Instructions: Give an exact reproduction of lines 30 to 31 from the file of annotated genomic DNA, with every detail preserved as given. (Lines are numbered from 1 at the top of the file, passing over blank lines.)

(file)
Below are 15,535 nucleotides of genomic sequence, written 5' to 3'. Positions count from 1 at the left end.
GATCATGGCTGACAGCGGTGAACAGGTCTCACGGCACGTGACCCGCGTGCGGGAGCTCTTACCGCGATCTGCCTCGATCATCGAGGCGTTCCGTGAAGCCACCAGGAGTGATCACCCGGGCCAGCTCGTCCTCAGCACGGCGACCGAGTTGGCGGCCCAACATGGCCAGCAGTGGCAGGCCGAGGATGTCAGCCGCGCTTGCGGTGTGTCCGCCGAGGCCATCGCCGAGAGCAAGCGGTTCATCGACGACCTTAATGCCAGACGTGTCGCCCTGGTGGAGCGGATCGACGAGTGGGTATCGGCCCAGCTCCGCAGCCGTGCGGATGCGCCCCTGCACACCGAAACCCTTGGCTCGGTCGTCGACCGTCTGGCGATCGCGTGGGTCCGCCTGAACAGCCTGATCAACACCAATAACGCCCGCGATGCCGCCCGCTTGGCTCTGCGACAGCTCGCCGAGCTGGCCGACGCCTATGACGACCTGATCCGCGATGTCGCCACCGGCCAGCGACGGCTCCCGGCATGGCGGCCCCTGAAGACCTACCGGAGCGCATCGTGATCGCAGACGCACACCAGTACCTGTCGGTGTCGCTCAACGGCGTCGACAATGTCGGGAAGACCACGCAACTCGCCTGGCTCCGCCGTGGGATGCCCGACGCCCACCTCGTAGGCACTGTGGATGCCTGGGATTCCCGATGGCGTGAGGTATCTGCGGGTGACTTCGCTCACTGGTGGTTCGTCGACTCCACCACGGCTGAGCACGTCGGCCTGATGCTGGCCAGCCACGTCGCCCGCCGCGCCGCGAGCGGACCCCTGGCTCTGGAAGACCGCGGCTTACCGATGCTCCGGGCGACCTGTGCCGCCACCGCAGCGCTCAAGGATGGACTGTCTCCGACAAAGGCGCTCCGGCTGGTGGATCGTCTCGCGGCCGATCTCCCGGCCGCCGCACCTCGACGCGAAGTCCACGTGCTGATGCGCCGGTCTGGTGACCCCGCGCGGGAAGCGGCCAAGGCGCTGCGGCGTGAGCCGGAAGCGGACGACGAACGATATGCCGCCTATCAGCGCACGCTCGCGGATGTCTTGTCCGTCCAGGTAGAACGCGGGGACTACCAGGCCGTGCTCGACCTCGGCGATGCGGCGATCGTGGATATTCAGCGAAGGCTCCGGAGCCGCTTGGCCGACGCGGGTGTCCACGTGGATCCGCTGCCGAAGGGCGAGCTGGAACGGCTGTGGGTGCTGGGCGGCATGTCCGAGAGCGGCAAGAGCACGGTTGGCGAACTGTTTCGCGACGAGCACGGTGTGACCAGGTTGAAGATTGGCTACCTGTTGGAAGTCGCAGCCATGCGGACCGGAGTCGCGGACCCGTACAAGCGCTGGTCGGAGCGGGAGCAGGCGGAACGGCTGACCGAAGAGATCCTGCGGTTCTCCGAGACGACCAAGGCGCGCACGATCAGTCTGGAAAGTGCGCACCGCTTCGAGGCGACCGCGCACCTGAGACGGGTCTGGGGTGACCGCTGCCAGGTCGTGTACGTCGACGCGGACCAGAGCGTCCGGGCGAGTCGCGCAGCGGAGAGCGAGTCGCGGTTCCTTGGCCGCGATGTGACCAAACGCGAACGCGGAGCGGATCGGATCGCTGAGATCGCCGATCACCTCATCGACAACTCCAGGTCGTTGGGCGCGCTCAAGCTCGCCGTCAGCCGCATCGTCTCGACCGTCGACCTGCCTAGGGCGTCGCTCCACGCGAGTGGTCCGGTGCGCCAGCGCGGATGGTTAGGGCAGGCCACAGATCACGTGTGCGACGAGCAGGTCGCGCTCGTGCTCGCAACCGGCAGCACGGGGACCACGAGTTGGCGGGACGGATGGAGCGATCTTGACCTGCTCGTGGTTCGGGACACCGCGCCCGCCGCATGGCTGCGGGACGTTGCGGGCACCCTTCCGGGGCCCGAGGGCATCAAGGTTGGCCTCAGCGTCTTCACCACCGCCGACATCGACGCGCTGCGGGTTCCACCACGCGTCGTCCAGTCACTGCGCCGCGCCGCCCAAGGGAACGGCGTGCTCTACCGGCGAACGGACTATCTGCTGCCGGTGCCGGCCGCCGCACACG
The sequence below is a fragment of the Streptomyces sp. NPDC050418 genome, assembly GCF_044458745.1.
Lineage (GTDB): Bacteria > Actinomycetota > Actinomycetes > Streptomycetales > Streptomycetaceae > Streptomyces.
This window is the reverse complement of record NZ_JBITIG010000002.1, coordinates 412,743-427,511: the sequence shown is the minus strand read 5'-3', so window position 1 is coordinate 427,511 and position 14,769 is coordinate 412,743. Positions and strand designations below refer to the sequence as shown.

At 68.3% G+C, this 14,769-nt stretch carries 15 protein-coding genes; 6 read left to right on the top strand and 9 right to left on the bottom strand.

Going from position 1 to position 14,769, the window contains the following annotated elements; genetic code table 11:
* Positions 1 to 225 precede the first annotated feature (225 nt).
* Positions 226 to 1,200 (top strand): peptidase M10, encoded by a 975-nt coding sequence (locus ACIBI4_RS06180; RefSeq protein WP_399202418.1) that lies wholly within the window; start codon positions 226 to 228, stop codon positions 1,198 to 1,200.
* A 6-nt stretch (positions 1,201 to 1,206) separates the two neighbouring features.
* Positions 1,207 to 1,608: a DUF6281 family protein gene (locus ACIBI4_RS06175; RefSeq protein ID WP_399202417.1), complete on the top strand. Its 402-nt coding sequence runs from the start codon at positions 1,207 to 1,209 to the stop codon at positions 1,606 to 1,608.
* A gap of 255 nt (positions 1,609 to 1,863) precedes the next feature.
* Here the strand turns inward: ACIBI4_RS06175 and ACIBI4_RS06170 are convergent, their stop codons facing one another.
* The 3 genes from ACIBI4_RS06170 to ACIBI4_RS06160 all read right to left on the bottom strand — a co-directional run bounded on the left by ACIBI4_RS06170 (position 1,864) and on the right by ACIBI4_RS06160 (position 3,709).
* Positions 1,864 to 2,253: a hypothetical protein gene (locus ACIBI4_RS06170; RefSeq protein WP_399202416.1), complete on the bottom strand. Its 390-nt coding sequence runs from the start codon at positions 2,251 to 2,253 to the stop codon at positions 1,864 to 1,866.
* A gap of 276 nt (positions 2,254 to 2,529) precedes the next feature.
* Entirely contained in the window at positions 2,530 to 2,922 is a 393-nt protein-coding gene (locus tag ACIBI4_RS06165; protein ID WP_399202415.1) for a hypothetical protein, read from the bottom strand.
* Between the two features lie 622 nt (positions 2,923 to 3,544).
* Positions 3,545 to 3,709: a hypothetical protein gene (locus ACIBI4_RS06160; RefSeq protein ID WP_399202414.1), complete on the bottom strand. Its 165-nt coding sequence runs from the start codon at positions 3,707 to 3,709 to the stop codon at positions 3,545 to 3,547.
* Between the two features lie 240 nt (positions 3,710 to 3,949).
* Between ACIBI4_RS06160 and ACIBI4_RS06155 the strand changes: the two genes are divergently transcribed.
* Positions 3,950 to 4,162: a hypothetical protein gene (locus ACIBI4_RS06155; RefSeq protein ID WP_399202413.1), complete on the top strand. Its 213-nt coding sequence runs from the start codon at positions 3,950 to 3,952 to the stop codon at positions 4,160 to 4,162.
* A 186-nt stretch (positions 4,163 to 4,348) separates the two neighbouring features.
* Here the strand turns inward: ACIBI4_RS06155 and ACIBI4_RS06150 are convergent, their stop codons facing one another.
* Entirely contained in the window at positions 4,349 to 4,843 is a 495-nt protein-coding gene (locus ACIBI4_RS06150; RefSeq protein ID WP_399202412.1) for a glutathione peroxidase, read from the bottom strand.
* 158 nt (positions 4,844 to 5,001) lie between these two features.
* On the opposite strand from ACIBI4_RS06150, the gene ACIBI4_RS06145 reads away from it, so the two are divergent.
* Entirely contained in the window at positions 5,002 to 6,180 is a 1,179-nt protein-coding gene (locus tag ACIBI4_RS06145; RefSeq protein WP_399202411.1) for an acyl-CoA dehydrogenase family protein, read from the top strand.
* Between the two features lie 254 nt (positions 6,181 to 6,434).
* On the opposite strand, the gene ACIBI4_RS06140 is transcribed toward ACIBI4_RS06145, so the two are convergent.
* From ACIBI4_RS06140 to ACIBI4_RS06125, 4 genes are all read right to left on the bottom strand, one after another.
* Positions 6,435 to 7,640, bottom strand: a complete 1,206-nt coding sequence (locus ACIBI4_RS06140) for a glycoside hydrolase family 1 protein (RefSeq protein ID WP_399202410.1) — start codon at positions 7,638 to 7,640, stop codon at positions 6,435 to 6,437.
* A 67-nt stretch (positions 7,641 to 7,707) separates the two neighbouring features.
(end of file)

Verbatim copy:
* On the opposite strand, the gene ACIBI4_RS06140 is transcribed toward ACIBI4_RS06145, so the two are convergent.
* From ACIBI4_RS06140 to ACIBI4_RS06125, 4 genes are all read right to left on the bottom strand, one after another.